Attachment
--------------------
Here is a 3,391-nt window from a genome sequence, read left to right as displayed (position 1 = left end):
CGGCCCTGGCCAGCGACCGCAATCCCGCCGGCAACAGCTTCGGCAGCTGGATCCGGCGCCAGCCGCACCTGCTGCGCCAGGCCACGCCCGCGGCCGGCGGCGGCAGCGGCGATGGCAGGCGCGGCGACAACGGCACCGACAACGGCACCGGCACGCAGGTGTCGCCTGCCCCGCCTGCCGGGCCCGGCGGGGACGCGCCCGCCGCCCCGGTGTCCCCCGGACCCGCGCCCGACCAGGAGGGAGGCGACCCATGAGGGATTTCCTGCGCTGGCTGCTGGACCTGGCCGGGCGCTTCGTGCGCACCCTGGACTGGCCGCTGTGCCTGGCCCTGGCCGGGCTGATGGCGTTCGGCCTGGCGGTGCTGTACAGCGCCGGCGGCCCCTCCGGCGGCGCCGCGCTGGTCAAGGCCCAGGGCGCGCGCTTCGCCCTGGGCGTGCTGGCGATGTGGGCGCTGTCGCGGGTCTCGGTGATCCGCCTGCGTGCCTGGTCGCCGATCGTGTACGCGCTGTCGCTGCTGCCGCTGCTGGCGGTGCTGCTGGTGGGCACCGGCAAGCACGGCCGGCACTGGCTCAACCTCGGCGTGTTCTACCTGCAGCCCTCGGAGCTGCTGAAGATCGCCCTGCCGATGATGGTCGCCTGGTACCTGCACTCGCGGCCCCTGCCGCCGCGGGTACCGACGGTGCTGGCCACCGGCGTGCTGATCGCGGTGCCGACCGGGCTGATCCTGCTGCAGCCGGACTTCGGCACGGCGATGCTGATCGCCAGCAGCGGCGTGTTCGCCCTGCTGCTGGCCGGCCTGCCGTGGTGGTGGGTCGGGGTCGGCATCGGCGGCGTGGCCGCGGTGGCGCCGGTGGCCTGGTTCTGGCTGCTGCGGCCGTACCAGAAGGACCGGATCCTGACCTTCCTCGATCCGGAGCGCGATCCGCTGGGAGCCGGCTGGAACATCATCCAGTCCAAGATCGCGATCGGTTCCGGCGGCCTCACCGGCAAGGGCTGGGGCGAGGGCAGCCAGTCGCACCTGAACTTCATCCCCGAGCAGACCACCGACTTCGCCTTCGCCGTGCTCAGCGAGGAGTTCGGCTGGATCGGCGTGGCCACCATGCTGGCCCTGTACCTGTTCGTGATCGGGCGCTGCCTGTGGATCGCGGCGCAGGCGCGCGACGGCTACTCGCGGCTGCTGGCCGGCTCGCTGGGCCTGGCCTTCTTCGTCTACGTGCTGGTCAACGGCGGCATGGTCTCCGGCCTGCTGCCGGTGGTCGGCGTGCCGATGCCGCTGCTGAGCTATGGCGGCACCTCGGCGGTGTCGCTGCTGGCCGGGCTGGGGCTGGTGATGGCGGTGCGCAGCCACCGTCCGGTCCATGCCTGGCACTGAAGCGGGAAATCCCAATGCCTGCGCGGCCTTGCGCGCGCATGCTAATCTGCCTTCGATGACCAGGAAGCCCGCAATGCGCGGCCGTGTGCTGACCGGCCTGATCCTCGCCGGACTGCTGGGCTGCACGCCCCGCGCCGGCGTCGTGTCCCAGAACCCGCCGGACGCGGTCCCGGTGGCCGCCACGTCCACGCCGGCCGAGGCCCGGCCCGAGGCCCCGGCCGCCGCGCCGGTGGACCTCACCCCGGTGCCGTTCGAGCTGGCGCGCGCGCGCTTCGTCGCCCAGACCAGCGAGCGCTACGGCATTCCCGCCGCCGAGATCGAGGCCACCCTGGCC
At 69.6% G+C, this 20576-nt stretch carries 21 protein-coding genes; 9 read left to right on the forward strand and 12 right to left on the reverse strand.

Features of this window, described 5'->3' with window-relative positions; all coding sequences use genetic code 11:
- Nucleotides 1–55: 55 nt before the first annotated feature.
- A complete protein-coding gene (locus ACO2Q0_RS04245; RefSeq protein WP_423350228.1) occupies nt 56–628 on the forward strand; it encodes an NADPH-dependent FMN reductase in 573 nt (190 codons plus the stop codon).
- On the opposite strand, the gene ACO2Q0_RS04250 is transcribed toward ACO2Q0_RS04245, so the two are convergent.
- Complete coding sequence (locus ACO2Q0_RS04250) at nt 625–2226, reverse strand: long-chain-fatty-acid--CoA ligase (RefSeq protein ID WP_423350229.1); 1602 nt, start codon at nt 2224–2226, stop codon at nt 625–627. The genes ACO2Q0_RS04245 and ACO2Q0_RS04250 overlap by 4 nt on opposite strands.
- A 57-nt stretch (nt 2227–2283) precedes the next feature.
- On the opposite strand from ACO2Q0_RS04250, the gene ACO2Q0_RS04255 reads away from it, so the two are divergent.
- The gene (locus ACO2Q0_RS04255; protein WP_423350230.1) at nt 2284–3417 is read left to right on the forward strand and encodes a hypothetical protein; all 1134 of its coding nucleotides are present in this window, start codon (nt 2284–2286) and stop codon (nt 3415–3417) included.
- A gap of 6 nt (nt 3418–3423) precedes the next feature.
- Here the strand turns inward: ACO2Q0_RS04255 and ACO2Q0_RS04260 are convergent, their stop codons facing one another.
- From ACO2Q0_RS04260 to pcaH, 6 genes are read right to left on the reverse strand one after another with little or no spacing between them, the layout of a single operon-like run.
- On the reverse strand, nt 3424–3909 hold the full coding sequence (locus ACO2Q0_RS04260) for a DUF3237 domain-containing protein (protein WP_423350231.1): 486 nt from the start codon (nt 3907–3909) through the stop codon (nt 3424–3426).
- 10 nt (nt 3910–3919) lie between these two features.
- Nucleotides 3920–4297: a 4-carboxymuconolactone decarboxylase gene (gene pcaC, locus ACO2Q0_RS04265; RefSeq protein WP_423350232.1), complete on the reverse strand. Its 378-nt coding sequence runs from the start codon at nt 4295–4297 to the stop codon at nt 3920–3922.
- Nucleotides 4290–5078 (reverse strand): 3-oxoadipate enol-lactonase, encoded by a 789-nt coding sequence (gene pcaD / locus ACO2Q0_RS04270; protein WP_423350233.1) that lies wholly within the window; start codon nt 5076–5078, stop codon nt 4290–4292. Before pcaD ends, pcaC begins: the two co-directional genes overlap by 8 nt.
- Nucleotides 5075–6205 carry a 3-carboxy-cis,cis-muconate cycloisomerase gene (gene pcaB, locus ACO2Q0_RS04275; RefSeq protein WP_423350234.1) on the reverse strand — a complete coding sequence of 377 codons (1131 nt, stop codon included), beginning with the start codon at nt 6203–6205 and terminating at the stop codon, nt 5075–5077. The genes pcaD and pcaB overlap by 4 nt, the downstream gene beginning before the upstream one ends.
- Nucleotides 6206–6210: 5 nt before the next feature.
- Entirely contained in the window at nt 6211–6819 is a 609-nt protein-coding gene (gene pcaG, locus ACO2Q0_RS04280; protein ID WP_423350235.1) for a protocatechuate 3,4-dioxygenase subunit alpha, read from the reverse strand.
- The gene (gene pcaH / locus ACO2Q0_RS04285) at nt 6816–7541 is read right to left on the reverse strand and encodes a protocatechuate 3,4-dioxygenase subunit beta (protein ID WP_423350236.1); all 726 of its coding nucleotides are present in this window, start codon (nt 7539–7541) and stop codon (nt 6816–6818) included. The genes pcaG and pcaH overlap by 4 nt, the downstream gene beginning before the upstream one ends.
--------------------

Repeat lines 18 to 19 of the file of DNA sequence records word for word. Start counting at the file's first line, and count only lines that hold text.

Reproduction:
- Nucleotides 4290–5078 (reverse strand): 3-oxoadipate enol-lactonase, encoded by a 789-nt coding sequence (gene pcaD / locus ACO2Q0_RS04270; protein WP_423350233.1) that lies wholly within the window; start codon nt 5076–5078, stop codon nt 4290–4292. Before pcaD ends, pcaC begins: the two co-directional genes overlap by 8 nt.
- Nucleotides 5075–6205 carry a 3-carboxy-cis,cis-muconate cycloisomerase gene (gene pcaB, locus ACO2Q0_RS04275; RefSeq protein WP_423350234.1) on the reverse strand — a complete coding sequence of 377 codons (1131 nt, stop codon included), beginning with the start codon at nt 6203–6205 and terminating at the stop codon, nt 5075–5077. The genes pcaD and pcaB overlap by 4 nt, the downstream gene beginning before the upstream one ends.